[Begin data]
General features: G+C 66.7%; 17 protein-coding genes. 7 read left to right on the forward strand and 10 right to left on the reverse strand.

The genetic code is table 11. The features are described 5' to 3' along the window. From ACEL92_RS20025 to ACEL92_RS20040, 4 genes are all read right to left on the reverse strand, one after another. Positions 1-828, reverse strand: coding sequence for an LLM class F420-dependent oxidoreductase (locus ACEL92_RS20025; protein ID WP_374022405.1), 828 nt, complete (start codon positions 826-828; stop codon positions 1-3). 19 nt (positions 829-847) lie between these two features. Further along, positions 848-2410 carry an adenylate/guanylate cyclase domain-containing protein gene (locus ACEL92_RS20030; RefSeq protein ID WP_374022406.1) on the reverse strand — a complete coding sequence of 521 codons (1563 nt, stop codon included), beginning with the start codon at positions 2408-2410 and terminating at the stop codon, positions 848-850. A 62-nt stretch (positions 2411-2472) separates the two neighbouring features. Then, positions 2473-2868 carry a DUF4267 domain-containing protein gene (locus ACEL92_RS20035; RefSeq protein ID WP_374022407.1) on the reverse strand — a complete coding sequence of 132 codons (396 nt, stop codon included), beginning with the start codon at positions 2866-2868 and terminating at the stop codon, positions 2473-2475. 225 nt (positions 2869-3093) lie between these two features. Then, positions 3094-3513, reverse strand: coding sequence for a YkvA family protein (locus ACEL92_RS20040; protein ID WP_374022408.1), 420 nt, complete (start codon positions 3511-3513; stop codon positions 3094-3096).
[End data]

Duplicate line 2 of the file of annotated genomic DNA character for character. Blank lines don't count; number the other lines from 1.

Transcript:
The genetic code is table 11. The features are described 5' to 3' along the window. From ACEL92_RS20025 to ACEL92_RS20040, 4 genes are all read right to left on the reverse strand, one after another. Positions 1-828, reverse strand: coding sequence for an LLM class F420-dependent oxidoreductase (locus ACEL92_RS20025; protein ID WP_374022405.1), 828 nt, complete (start codon positions 826-828; stop codon positions 1-3). 19 nt (positions 829-847) lie between these two features. Further along, positions 848-2410 carry an adenylate/guanylate cyclase domain-containing protein gene (locus ACEL92_RS20030; RefSeq protein ID WP_374022406.1) on the reverse strand — a complete coding sequence of 521 codons (1563 nt, stop codon included), beginning with the start codon at positions 2408-2410 and terminating at the stop codon, positions 848-850. A 62-nt stretch (positions 2411-2472) separates the two neighbouring features. Then, positions 2473-2868 carry a DUF4267 domain-containing protein gene (locus ACEL92_RS20035; RefSeq protein ID WP_374022407.1) on the reverse strand — a complete coding sequence of 132 codons (396 nt, stop codon included), beginning with the start codon at positions 2866-2868 and terminating at the stop codon, positions 2473-2475. 225 nt (positions 2869-3093) lie between these two features. Then, positions 3094-3513, reverse strand: coding sequence for a YkvA family protein (locus ACEL92_RS20040; protein ID WP_374022408.1), 420 nt, complete (start codon positions 3511-3513; stop codon positions 3094-3096).